Apple is also making it way easier to manage notifications as the user receives them. This means that the user will now be able to turn notifications off right from the notification so if you abuse the system, by sending too many or irrelevant notifications, I’m pretty sure that user engagement will go down over time.
Performance, performance, performance
Performance really was the theme of the conference and if you run the beta you will not be disappointed. You can really see that the platforms have grown up and you don’t have to focus on how to put stuff on the screen anymore and instead you can focus on how to do it really really fast. This includes everything from the network stack up to scrolling in table views, from persistence in Core Data to how image assets are compressed.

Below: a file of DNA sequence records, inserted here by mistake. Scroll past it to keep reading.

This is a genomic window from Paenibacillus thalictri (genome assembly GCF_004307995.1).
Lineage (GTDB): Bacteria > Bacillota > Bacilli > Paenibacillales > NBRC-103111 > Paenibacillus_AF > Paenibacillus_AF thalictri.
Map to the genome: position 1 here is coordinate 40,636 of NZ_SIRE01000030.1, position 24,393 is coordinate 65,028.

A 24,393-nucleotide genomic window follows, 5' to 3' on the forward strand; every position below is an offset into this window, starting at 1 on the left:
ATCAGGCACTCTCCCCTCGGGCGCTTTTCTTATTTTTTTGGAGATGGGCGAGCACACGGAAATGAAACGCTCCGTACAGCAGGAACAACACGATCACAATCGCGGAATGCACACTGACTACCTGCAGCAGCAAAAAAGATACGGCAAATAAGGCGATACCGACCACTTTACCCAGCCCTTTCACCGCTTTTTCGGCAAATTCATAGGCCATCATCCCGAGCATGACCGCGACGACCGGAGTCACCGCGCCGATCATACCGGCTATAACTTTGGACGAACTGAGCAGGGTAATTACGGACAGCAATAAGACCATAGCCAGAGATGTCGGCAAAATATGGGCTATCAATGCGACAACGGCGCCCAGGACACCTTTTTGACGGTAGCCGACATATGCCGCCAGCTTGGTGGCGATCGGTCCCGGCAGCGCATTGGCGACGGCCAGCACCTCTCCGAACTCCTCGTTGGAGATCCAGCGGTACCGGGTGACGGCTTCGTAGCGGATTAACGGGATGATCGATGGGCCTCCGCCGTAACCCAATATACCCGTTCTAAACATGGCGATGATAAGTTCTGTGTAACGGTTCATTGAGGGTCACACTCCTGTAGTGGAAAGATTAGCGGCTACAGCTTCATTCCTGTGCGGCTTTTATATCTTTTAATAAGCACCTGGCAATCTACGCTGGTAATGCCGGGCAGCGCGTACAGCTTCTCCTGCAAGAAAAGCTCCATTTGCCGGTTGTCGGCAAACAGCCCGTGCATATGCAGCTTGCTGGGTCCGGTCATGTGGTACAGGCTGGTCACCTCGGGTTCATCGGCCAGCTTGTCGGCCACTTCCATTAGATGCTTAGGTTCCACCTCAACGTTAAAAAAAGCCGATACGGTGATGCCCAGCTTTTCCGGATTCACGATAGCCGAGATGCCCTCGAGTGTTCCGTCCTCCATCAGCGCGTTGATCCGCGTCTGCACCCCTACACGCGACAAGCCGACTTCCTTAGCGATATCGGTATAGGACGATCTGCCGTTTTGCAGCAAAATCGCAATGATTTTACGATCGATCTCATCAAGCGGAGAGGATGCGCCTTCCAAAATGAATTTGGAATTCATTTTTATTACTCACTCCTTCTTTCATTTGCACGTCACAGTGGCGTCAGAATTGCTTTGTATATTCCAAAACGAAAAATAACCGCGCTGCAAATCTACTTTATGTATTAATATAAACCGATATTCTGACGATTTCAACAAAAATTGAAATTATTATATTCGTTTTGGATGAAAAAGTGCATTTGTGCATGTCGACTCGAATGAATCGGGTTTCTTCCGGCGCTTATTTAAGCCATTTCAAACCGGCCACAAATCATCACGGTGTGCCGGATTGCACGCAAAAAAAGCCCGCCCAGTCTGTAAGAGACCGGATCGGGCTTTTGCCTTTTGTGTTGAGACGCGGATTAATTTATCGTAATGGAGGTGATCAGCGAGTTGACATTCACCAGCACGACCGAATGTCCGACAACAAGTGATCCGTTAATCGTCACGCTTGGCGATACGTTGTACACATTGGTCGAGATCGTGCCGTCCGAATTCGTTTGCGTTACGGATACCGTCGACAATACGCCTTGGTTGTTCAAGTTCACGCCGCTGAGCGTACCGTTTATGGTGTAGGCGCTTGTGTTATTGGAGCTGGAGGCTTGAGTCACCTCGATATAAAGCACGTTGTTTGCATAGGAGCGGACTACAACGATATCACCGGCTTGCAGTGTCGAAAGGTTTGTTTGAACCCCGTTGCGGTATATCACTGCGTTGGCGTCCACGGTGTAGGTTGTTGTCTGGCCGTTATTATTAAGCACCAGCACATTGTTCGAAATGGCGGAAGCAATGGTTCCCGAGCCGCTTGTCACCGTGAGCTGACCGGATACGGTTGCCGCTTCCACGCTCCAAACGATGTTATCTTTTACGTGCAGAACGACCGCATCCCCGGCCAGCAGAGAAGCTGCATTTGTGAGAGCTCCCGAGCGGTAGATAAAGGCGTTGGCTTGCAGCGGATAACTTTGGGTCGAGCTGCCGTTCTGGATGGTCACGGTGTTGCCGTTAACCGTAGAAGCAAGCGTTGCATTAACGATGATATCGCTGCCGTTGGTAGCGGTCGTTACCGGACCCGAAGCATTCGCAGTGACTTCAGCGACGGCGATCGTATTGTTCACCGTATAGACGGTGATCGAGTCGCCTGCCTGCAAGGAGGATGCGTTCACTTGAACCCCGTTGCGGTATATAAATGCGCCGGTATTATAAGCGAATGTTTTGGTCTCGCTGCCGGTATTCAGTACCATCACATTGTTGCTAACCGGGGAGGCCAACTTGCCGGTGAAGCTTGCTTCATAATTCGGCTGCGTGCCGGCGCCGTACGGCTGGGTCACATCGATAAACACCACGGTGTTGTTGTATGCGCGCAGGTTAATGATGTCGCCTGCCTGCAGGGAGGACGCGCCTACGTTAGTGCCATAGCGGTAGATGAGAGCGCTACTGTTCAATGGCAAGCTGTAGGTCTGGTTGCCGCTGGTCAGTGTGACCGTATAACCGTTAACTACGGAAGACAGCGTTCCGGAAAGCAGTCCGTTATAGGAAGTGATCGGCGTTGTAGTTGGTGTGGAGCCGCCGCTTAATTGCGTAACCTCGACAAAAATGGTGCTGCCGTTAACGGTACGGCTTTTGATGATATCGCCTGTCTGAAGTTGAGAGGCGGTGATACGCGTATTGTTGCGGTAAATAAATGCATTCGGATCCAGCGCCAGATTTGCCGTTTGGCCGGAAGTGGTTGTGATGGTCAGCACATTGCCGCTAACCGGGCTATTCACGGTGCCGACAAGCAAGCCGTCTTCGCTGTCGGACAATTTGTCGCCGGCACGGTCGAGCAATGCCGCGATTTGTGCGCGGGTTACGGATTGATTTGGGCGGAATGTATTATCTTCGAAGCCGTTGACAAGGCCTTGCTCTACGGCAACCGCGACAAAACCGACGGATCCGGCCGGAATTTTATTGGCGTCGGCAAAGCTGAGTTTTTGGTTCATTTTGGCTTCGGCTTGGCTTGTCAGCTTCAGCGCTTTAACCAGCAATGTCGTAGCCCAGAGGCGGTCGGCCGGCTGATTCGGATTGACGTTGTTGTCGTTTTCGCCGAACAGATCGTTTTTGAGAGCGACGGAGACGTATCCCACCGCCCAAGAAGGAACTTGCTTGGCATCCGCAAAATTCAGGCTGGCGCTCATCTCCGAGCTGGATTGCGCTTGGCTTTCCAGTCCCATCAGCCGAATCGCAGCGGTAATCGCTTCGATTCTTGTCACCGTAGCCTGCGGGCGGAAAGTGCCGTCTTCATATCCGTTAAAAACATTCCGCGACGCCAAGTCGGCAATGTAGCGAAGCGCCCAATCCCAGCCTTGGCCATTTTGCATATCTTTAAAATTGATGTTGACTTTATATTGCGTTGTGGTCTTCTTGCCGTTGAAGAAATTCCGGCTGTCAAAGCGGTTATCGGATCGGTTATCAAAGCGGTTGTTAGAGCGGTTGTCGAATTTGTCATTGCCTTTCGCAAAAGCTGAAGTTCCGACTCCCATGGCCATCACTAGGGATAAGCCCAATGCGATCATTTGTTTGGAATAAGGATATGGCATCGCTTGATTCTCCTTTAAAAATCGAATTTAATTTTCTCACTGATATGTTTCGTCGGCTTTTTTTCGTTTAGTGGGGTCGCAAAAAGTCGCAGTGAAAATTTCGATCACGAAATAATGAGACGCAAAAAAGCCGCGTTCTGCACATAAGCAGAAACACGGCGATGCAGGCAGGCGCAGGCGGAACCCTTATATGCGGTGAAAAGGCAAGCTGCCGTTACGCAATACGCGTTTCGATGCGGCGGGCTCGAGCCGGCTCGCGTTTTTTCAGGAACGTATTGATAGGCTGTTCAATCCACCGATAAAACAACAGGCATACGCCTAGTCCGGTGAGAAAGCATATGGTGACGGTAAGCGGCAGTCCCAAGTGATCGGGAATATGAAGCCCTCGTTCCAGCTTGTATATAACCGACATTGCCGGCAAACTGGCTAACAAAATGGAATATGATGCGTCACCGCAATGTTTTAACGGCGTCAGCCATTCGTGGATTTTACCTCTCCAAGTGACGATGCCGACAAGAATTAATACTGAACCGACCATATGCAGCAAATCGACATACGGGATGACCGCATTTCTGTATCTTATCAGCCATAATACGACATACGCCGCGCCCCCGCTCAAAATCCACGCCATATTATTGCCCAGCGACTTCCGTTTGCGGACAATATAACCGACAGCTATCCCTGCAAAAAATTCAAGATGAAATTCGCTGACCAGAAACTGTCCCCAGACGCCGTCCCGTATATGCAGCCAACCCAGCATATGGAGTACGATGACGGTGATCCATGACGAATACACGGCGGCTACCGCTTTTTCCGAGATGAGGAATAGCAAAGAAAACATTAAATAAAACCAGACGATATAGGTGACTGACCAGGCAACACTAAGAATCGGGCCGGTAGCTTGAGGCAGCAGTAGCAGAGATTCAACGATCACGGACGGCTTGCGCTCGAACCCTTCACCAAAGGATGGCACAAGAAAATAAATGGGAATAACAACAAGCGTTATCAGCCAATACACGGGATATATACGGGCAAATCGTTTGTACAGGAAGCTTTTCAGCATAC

I learned so many great tricks and this really is where native development shines. I’ve never been a fan of cross platform tools such as Electron or React Native and this is one reason. I realize that in many situations this doesn’t really matter but if you want to make your product the best it can be, there really aren’t any choice.
Besides the big stuff there obviously was a lot of “small” stuff as well. NFC for Wallet Passes, a new Mac App Store, Dark Mode for macOS, a sneak peek of UIKit running on macOS, WebKit running on the Apple Watch and a whole lot more.
To summarize, I was really impressed with both the content of the conference and the conference itself. The organization around the keynote was a mess but besides that, everything worked great.
There where a lot of great sessions but these are my favorites:
- What’s New in ARKit 2
- Designing Fluid Interfaces
- Platforms State of the Union
- Strategies for Securing Web Content
- Deliver an Exceptional Accessibility Experience
After visiting a few labs I realize, what everyone have been telling me, that this is the real benefit of the conference and I kind of regret not going to more but I guess I can do that the next time I’ll get to go in six years. I really hope it won’t take that long though, because as an Apple fan, this was without a doubt the best conference experience I’ve ever had and I wish can can go next year.